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Re: Missing warning about uninitialized variable.


J.C. Pizarro schrieb:
On 2007/11/29, eschenb@informatik.uni-frankfurt.de
<eschenb@informatik.uni-frankfurt.de> wrote:
If gcc should warn about it being potentially not initialized, and if so,
using which command line options - that's a completely different topic.

Warn no! Error yes!


Why?

Many compilations of projects print many warnings as is they
have not problems! But ...

     For large projects with uninitialized variables, the behaviour
     could be stochasticly flawed as a russian roulette.

With Error instead of Warn, they abort the compilations for later
repairing of theirs bugs and avoiding the scenario of russian roulette.

J.C.Pizarro
Imho, the compiler should at max give a warning, because it is outside the compilers semantic abilities to decide, what the programmer wants. I think, it's not the compiler's task to tell the programmer, what he WANTS to do.

Let's take your example again and imagine the following:

if (argc == 10) gurka=3;
if (argc == 11) gurka=3;

...

at some other point:

switch (gurka){
   case 3:
      printf("gurka is %d, which indicates 10 or 11 params\n, gurka");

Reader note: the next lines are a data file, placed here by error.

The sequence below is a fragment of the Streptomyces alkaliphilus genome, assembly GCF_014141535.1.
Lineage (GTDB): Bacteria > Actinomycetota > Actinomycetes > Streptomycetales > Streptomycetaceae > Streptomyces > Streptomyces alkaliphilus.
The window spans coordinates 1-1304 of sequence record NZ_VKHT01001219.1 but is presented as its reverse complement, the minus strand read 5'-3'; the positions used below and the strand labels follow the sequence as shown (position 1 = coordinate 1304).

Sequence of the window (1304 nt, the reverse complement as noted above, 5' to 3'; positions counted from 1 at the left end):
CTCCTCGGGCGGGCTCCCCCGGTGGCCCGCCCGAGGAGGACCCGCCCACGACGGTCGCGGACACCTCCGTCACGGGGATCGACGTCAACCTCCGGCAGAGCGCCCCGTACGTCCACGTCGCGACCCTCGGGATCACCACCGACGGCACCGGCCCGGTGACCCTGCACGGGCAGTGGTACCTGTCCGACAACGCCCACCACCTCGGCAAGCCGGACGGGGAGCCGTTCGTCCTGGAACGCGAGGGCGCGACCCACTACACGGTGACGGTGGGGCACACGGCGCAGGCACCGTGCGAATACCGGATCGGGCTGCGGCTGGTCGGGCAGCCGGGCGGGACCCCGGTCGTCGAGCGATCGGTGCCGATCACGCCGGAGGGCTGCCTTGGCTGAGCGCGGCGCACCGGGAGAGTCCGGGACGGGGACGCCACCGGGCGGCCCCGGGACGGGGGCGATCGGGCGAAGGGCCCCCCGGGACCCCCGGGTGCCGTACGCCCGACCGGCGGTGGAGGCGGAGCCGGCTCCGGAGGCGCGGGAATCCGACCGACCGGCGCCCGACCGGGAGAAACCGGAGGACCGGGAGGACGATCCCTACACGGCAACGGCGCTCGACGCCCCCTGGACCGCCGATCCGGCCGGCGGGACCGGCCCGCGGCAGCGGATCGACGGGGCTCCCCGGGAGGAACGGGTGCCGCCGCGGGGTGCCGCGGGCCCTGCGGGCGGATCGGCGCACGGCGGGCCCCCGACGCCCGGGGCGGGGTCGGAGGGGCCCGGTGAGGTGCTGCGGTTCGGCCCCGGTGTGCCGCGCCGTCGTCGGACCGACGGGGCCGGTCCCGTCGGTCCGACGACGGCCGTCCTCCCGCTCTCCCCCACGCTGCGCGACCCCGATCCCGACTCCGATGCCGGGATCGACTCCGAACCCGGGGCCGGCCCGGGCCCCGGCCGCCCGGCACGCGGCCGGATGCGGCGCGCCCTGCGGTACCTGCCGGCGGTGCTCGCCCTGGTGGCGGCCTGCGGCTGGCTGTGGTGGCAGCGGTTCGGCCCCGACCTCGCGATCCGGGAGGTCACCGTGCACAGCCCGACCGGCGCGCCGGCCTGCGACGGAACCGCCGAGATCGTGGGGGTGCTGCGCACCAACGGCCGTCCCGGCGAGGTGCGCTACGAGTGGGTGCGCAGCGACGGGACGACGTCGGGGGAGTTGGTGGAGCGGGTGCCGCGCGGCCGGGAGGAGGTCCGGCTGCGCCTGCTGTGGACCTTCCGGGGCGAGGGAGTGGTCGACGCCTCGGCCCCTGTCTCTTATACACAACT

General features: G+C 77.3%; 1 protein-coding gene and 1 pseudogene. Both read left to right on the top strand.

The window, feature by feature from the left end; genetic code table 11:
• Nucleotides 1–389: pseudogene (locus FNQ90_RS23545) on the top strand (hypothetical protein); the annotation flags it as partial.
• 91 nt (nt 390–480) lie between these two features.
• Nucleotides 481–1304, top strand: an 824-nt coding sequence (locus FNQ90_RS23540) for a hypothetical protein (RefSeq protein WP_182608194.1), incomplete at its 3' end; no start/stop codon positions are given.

break;
   default:
      printf("Wrong number of paramters, 10 or 11 params expected\n");
     exit (EXIT_FAILURE);
}

Though gurka might be uninitialized it is perfectly okay and as expected.

Let's assume a different scenario:

if (argc%2==0) gurka=0;
else gurka=1;

Here the compiler can detect, that no matter what argc is, gurka is initialied (0 for odd, 1 for even), let's take it a step further:

if(argc%3==0) gurka=0;
if (argc%3==1) gurka=1;

now gurka will be 0 for a multiple of 3, 1 for a multiple of 3+1, otherwise undefined, because it might be absolutely legal that we don't care if argc ist a multipe of 3+2.

Bailing out with an error could be perfectly unreasonable.

Yes, maybe I could as well say gurka=argc%3; then only check for the two possibilities I am interested in, but imho it's not the compiler's job to force me, to do it this way, if the other possibility is semantically legal for the language.

As John(?) said, having a relyable initialization might be a nice extension, but it's just not C, after all you could define gurka as:

int gurka=0;

thus enforcing a default value, but it's up to you to decided this, just bailing out with an error is not the right thing to do (imho).

Regards

-Sven


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